- The Washington Times - Friday, March 10, 2017

Pollster Nate Silver took the media to task on Friday in his website’s ongoing autopsy of the 2016 U.S. presidential election.

The man who predicted the winner of all 50 states in the 2012 election says a “liberal media bubble” that mainly encompasses New York and Washington, D.C., prevented journalists from considering the possibility of an Election Day win for Republican Donald Trump. FiveThirtyEight’s “There Really Was A Liberal Media Bubble” is the ninth installment on how President Trump defied conventional wisdom to win the White House.

“Political experts aren’t a very diverse group and tend to place a lot of faith in the opinions of other experts and other members of the political establishment,” Mr. Silver wrote. “Once a consensus view is established, it tends to reinforce itself until and unless there’s very compelling evidence for the contrary position. Social media, especially Twitter, can amplify the groupthink further. It can be an echo chamber.”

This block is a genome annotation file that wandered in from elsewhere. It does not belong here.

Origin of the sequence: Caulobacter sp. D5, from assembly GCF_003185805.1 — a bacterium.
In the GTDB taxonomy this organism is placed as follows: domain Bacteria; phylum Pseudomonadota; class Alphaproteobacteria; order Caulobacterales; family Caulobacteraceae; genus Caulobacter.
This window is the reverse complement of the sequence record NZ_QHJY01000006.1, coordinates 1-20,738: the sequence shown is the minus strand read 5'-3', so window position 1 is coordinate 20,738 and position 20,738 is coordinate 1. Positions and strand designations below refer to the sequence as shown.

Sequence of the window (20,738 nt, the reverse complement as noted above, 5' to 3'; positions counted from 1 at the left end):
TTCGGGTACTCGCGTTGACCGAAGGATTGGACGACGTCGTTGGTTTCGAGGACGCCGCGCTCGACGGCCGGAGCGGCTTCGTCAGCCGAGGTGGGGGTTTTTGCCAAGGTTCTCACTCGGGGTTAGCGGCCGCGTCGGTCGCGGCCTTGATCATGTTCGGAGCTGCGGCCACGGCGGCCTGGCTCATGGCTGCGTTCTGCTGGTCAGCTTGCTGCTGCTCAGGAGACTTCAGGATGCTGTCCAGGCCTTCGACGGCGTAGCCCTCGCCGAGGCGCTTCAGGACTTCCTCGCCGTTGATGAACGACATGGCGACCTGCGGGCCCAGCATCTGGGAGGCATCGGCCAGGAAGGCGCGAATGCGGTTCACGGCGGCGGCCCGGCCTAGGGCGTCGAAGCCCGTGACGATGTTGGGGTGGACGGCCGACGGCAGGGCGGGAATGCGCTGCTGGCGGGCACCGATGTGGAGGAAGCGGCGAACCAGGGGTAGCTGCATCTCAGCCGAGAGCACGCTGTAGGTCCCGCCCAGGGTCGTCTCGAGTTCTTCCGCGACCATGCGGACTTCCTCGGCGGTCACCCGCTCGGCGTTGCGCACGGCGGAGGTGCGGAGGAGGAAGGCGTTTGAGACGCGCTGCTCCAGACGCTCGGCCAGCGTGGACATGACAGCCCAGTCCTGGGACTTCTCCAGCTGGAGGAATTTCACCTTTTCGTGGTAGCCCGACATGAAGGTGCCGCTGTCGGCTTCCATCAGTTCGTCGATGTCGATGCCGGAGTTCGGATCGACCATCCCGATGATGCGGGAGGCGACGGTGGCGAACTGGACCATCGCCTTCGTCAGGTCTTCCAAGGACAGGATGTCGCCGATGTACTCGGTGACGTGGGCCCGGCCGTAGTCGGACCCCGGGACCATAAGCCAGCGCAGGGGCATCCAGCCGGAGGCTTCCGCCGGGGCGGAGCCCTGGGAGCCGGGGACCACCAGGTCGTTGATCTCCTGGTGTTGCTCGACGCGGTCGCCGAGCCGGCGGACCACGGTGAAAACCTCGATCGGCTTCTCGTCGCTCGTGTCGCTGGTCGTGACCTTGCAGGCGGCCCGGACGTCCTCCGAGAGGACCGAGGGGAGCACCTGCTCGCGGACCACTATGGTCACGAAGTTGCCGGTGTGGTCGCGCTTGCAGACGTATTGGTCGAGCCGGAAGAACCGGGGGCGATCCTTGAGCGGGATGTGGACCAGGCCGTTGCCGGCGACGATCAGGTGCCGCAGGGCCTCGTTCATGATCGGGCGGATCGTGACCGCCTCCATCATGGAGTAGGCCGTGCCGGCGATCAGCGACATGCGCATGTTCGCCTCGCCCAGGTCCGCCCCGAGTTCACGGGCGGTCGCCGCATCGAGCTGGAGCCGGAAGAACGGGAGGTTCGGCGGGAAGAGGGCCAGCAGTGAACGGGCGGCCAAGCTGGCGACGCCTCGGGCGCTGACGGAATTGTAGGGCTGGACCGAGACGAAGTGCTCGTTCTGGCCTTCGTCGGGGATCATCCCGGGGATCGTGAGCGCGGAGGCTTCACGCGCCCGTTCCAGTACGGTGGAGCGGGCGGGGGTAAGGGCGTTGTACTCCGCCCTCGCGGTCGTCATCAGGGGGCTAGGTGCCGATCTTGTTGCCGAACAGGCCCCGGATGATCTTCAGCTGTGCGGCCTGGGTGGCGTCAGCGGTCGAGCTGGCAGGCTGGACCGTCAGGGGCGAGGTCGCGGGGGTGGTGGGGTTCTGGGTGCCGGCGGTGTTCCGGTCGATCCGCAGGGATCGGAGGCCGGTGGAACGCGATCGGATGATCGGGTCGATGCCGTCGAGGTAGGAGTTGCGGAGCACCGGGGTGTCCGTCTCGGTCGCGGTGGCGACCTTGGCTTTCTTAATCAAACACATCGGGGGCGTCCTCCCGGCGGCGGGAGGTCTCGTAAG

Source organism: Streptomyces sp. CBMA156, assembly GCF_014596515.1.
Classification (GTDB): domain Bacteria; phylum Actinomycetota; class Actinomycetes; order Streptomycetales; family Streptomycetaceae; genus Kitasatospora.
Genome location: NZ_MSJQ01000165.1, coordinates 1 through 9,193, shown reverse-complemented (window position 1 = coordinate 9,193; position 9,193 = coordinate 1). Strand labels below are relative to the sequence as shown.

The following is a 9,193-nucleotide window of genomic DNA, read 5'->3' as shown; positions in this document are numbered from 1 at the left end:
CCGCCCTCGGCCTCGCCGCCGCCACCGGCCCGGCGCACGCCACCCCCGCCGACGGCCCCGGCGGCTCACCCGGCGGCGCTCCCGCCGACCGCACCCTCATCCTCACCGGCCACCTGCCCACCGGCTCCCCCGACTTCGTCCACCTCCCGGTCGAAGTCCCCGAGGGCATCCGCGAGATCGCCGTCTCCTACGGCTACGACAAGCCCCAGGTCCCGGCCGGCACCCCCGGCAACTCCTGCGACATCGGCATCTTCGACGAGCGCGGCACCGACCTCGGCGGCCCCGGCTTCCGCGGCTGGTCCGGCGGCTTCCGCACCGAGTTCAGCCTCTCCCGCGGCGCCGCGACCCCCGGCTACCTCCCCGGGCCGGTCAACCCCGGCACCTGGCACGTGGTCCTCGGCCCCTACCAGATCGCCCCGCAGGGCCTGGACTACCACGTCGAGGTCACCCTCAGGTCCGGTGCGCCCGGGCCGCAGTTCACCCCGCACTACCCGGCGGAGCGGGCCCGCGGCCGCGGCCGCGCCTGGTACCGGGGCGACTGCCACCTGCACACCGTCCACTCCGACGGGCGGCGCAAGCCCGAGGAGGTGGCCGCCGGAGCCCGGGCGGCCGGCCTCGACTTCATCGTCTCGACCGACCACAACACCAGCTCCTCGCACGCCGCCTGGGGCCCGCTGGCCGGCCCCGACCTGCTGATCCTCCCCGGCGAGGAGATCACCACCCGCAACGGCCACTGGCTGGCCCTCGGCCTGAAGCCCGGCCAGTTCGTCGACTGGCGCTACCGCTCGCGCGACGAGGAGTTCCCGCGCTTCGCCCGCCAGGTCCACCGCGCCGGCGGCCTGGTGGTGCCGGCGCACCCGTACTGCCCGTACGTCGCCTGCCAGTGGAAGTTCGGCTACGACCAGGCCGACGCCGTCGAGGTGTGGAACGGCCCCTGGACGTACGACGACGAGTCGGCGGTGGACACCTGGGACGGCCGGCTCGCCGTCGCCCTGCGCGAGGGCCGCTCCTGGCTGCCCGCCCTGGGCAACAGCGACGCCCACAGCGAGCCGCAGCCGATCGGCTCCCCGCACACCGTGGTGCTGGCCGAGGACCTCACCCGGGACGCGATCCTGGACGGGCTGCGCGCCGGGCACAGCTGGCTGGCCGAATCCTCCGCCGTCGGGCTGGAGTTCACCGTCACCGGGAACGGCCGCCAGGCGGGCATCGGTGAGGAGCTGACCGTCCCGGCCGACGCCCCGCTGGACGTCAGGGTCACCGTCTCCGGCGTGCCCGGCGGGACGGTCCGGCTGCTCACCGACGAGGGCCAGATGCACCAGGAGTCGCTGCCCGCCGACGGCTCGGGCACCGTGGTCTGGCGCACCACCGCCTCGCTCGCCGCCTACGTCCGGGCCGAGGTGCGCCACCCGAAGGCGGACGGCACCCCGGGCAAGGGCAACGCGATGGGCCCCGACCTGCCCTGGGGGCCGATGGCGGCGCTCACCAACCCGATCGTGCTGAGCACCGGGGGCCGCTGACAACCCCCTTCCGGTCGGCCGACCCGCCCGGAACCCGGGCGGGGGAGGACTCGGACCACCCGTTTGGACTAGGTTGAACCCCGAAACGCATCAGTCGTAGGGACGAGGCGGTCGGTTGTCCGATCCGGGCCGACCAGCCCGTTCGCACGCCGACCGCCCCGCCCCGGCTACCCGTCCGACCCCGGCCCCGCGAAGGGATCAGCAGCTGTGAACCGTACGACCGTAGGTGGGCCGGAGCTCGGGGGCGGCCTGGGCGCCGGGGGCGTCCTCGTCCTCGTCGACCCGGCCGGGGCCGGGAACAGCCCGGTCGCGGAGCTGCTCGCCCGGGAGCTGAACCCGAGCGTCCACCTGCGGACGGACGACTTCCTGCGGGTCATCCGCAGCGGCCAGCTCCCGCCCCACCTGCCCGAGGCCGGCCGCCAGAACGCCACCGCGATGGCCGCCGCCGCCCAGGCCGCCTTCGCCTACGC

The number-cruncher went on to note multiple other factors that led to media groupthink and outlets that weren’t “contemplating the possibility of a Trump victory.” Some include:

  • A lack of racial and gender diversity in newsrooms.
  • A lack of political diversity. “As of 2013, only 7 percent of them identified as Republicans.”
  • A hostility within the industry to “data journalists.”
  • The media echo chamber is growing. “The share of total exposure for the top five news sources climbed from roughly 25 percent a decade ago to around 35 percent last year, and has spiked to above 40 percent so far in 2017. While not a perfect measure, this is one sign the digital age hasn’t necessarily democratized the news media.”

Only two of 59 major newspapers endorsed Mr. Trump prior to the election, Mr. Silver said, before offering his advice for journalists.

“In some ways the best hope for a short-term fix might come from an attitudinal adjustment: Journalists should recalibrate themselves to be more skeptical of the consensus of their peers. That’s because a position that seems to have deep backing from the evidence may really just be a reflection from the echo chamber.”

The pollster added that a “revival of local and regional newspapers” would also combat the inclination toward a herd mentality.



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